These days so many of us feel under pressure to be perfect. Social media and the Internet have a lot to answer for! Now people can showcase their lives, making everything look ‘perfect’, from their relationships and job down to the food on their plates. It’s really hard not to compare yourself, and when you do that it tends to invite self-criticism. But so called ‘perfection’ isn’t everything. If you can be happy with imperfection you’ll be much more contended.
In the following we look at:
- Negative aspects to perfectionism
NEGATIVE THINGS ABOUT PERFECTIONISM
If you compare yourself to others you can’t help feeling you’re falling short. Even if you can be smug about your house and family, some celebrity with a perfect body can make you feel glum. It’s hard to look beyond the airbrushed images of people who look perfect and realise that’s not reality. Impossible standards can send you into a negative spiral, leading to depression and low self-esteem. But there are many good things about so-called imperfection so take them on board and set yourself free from stereotypes.
If your self-esteem is fragile you may subconsciously boost it by being critical of others. If other people don’t measure up then you can feel ok – but only for a short while. Deep inside you know that critical attitude can be applied to you, and it makes you uneasy.
Instead try to be empathic. Enter into the feelings of someone who is very ‘imperfect’ and realise how hard it must be for them. Be encouraging – loving, even. See them as creatures that are doing their best, learning and improving. Realise also that their so-called ‘imperfections’ are part of their journey. And what you see as an imperfection could be valuable on their life path and that of others. For instance, someone who is disabled is giving others the chance to be caring. Everyone has their place, and everyone deserves to be loved.
Are you trying to conform to an ideal set by your family, or society, or just that critical parent voice inside you? Maybe you need to question that very sternly. It’s a good idea to try to be your best, but that ‘best’ must be a standard that truly means something to you, not a weight you carry.
No living thing is perfect, and yet in another way, they all are. For instance each tree is beautiful and perfect in its own way. It may help to see yourself as a baby, trying to walk. This is not to give yourself the message that you’re immature, but to create a picture of how you look in the eyes of the Divine. The baby is in no way imperfect because he or she stumbles – she’s on a path of development. On that path she’s beautiful, and perfect in her way. So are you.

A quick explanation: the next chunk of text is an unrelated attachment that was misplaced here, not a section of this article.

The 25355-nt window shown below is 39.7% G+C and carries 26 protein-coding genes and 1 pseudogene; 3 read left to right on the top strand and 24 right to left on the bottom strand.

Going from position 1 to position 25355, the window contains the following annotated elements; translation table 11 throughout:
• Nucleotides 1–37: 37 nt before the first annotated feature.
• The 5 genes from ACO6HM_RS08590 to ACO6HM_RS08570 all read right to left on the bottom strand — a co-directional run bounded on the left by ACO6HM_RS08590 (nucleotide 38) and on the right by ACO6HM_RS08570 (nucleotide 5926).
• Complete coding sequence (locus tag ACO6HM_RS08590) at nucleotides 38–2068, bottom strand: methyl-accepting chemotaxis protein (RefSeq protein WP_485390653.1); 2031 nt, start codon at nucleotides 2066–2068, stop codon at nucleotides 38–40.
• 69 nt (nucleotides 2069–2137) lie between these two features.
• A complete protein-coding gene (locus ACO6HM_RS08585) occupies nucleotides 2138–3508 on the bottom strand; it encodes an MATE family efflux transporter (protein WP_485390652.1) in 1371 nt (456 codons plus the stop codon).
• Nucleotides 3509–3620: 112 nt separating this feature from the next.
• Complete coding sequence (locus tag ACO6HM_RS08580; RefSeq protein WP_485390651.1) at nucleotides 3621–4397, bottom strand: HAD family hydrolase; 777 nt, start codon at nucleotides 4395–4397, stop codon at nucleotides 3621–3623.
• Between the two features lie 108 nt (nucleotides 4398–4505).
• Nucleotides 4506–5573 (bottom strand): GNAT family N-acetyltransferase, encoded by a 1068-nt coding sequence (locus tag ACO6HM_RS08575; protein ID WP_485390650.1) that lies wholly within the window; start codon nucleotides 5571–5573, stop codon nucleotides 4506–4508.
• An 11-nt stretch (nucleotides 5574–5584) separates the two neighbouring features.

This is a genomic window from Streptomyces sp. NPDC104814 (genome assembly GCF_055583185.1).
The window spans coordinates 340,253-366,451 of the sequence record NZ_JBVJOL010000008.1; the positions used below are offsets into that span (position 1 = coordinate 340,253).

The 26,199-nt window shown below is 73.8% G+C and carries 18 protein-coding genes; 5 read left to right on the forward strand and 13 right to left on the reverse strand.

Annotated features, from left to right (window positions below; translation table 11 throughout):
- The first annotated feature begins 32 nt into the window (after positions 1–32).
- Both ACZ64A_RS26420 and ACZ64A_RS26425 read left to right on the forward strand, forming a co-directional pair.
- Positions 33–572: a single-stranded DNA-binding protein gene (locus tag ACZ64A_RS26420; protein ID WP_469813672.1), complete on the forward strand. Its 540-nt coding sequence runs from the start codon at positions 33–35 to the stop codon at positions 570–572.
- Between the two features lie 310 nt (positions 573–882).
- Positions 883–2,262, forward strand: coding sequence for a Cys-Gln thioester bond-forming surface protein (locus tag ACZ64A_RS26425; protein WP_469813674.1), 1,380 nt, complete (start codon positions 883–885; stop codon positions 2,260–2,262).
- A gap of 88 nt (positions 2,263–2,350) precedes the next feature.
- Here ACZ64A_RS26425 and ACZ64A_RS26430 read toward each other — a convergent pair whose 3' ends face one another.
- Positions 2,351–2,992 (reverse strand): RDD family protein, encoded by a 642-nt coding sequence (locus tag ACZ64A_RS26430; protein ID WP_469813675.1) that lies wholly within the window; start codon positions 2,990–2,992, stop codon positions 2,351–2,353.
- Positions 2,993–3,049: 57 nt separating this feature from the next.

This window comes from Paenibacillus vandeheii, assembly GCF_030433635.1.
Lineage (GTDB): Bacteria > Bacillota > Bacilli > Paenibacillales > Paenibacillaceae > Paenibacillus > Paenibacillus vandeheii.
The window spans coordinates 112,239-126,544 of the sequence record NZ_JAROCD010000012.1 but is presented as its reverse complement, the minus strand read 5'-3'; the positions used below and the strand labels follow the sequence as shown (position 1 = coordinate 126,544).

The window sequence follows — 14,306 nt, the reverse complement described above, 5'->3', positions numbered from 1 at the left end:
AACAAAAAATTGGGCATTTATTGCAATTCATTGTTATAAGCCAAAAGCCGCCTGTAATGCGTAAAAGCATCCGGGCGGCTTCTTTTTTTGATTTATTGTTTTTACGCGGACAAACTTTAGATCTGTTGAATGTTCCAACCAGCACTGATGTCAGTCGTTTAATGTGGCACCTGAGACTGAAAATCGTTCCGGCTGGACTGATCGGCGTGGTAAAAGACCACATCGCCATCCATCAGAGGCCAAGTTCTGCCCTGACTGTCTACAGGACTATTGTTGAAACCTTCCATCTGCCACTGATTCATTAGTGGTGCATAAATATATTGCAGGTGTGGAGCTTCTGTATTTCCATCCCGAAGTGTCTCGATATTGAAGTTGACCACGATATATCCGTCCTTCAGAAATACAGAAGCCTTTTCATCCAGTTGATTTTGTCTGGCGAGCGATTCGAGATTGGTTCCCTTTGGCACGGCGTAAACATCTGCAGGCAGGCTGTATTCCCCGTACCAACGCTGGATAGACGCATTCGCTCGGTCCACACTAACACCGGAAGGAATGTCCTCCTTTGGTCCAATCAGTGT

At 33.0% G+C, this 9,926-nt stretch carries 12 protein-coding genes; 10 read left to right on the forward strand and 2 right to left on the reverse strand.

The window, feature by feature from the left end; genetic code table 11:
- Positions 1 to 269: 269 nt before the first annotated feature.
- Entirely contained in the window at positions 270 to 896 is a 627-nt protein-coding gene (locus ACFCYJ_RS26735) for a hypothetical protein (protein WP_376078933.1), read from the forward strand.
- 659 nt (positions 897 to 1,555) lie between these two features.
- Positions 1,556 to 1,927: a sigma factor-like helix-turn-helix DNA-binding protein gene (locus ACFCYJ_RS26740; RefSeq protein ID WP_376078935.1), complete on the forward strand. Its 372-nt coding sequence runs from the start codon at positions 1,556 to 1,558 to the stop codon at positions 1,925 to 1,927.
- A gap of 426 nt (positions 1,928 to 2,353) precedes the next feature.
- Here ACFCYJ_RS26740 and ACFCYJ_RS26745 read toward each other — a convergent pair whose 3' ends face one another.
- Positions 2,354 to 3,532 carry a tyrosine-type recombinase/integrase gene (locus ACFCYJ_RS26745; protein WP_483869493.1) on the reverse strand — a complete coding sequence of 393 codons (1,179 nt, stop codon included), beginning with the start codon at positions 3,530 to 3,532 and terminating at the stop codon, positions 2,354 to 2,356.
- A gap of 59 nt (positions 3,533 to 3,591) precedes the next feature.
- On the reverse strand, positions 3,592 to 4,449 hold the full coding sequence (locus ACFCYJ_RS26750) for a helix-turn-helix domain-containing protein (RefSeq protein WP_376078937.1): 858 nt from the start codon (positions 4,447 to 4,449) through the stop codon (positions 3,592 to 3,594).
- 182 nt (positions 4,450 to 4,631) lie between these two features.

ACCEPT YOUR LIMITATIONS
There’s a little saying that maybe you could throw out of the window. It goes ‘A thing worth doing is worth doing well’. Actually, a thing worth doing is also worth doing badly.
So don’t talk yourself out of doing something because it isn’t going to be perfect. Can’t go to the gym for an hour? Go for a ten minute walk rather than feeling bad because you can’t exercise. Can’t make a lovely meal? Settle for baked potato and salad rather than giving up altogether and chomping a packet of biscuits. Can’t do the garden? Put in a few flowers and look at them, not the weeds.
Practice mindfulness by really being in the now, and relishing its loveliness. You’ll find there’s more to appreciate than you think.
Why not become a bit of a rebel and throw away those standards of perfection? How will it feel if you’re casual, a little selfish, if you leave those ‘important’ tasks and go off to do something you enjoy? Take another viewpoint if you can, and ask yourself what it’s all about. Who ever said to themselves on their deathbed that they wished they done everything properly? That they regretted not keeping their house spotless, their paperwork up to date, their hair do flawless? Who wishes they’d run round more after a demanding friend who never said thank you, or stayed longer at work – just to be a goody-goody?
The answer to that is nobody. The regrets we have are about not living fully, not treasuring each moment, not acting and speaking from our hearts. So set yourself free with a little imperfection and see it as a gift.
MAKE AWARENESS A HABIT
Put your ‘imperfectionism’ into practice by becoming very aware of yourself. Think about your choices, your habits, your reactions and question how much they are based upon an ideal of perfection. Be as mindful as you can, staying in the moment and experiencing its quality, its imperfect perfection. Meditate on the subject of self-acceptance and self value.
Above all, do more of what you enjoy and love, love, love every thing and every person that you can, starting with yourself. Real love is impossible unless you first love and truly value yourself – and that starts with accepting your imperfection.
HOW WE CAN HELP
We have looked at all the disadvantages of perfectionism and seen how you can avoid these by accepting others, accepting yourself, accepting limitations, living imperfectly and making awareness a habit. This can set you on the road to loving yourself and letting go of preoccupation with perfection. Life wounds can get in the way of self-acceptance, however, and sometimes that compulsion to try to be perfect is very powerful. That’s where our insightful Readers come in with their expert help and advice. If you’re at all unsure, just call today and feel so much more satisfied with yourself.
PUBLISHED: 15 September 2017